Administrative law – Environmental issues – Contaminated sites – Remediation – Decisions of administrative tribunals – Ministerial orders – Impartiality – Conflict of interest – Personal interests – Judicial review – Procedural requirements – Fairness
Imperial Oil Ltd. v. Quebec (Minister of the Environment),  S.C.J. No. 59, Supreme Court of Canada, October 30, 2003, McLachlin C.J. and Gonthier, Iacobucci, Major, Bastarache, Binnie, Arbour, LeBel and Deschamps JJ.
The Appellant, Imperial Oil Limited (“Imperial”), operated a petroleum products depot until it sold the land in the 1970’s. Contamination problems arose and Quebec’s Minister of the Environment (the “Minister”) ordered Imperial to prepare at its own expense a site characterization study which included appropriate decontamination measures. Imperial declined to do the study, challenging the Minister’s Order before the Administrative Tribunal of Quebec (“ATQ”), the Superior Court and the Court of Appeal.
Imperial argued that there had been a violation of the rules of procedural fairness that applied to the Minister’s decision since the Minister was in a conflict of interest because he had been involved in the earlier decontamination work and was now being sued concerning the contamination of the site by the present owners of the land. The ATQ dismissed the appeal, but the Superior Court allowed the application for judicial review, set aside the Order, and found that the Minister was in a conflict of interest.
The Supreme Court of Canada held that there was no conflict of interest which warranted judicial intervention and the Minister acted within the framework provided by the applicable law and in accordance with the law. The contextual nature of the content of the duty of impartiality which, like that of all of the rules of procedural fairness, may vary in order to reflect the context of a decision-maker’s activities and the nature of its functions (Baker v. Canada (Minister of Citizenship and Immigration),  2 S.C.R. 817 at 837). The Environmental Quality Act, R.S.Q., c.Q-2 (“EQA”) defines the nature and extent of the procedural fairness obligations by which the Minister is bound when he issues a characterization order. When the Minister has to make a specific decision concerning someone subject to the law, he must comply with precise procedural obligations which require that he give notice to the person concerned, receive and review the representations and information submitted by that person, and give reasons to that person for his decision. However, that obligation is not equivalent to the impartiality that is required of a judge or an administrative decision-maker whose primary functions are adjudicative. On the contrary, he is performing his functions of management and application of environmental protection legislation.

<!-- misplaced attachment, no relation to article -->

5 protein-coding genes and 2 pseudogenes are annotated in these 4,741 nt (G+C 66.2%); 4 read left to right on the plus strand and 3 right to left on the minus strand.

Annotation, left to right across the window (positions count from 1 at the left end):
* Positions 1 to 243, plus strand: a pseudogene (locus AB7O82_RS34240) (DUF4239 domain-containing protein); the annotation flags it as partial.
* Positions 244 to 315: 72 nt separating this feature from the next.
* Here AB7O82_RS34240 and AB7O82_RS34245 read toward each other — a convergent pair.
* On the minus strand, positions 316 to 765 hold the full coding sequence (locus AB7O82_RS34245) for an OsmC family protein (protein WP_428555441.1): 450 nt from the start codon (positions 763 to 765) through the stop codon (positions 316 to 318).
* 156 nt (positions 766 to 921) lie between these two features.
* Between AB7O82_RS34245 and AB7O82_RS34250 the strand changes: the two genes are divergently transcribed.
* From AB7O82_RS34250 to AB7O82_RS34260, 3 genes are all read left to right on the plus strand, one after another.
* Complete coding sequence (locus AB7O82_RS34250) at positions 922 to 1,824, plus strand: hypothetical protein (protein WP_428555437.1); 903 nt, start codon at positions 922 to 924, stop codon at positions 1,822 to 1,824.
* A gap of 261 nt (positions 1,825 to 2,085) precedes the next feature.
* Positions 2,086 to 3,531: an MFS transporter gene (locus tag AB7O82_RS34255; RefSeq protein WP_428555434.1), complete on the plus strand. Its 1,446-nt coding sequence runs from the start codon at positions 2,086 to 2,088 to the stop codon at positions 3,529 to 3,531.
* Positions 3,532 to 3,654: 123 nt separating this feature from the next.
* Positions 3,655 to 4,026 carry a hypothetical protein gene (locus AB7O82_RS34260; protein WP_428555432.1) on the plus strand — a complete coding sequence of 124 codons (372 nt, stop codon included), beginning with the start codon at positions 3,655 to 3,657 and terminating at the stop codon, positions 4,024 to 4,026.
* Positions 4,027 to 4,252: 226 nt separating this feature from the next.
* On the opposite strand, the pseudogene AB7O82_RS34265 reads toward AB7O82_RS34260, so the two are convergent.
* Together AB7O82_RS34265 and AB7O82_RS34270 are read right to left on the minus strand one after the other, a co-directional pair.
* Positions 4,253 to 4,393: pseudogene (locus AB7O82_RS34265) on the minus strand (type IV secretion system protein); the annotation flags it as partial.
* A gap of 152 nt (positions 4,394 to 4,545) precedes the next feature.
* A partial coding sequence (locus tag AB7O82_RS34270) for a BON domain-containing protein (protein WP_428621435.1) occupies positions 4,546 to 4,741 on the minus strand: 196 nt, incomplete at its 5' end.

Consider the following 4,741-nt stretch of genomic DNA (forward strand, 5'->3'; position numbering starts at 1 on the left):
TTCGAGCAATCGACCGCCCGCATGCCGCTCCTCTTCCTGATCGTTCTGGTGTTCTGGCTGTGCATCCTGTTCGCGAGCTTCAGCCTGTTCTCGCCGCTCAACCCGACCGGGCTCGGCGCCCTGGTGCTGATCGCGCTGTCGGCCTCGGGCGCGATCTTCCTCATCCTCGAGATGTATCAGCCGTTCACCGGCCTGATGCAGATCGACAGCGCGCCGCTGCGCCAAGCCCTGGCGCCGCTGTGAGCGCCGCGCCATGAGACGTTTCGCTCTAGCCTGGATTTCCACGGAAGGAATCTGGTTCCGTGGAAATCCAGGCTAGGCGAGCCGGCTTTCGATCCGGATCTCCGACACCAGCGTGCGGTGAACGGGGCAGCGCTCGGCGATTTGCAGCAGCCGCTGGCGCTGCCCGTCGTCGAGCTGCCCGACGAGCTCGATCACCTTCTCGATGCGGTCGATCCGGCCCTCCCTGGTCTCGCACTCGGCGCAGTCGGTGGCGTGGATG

With respect to the Minister’s personal interest, Pearlman v. Manitoba Law Society Judicial Committee,  2 S.C.R. 869, provides necessary guidance on the nature of the personal interest that would put an administrative decision-maker in a conflict of interest within the meaning of the principles of procedural fairness. The duty to remain untainted by personal interest applied. Here, the only interests the Minister was representing were the public interest in protecting the environment and the interest of the State, which is responsible for preserving the environment. There was no conflict of interest such as would warrant judicial intervention, let alone any abuse or misuse of power.
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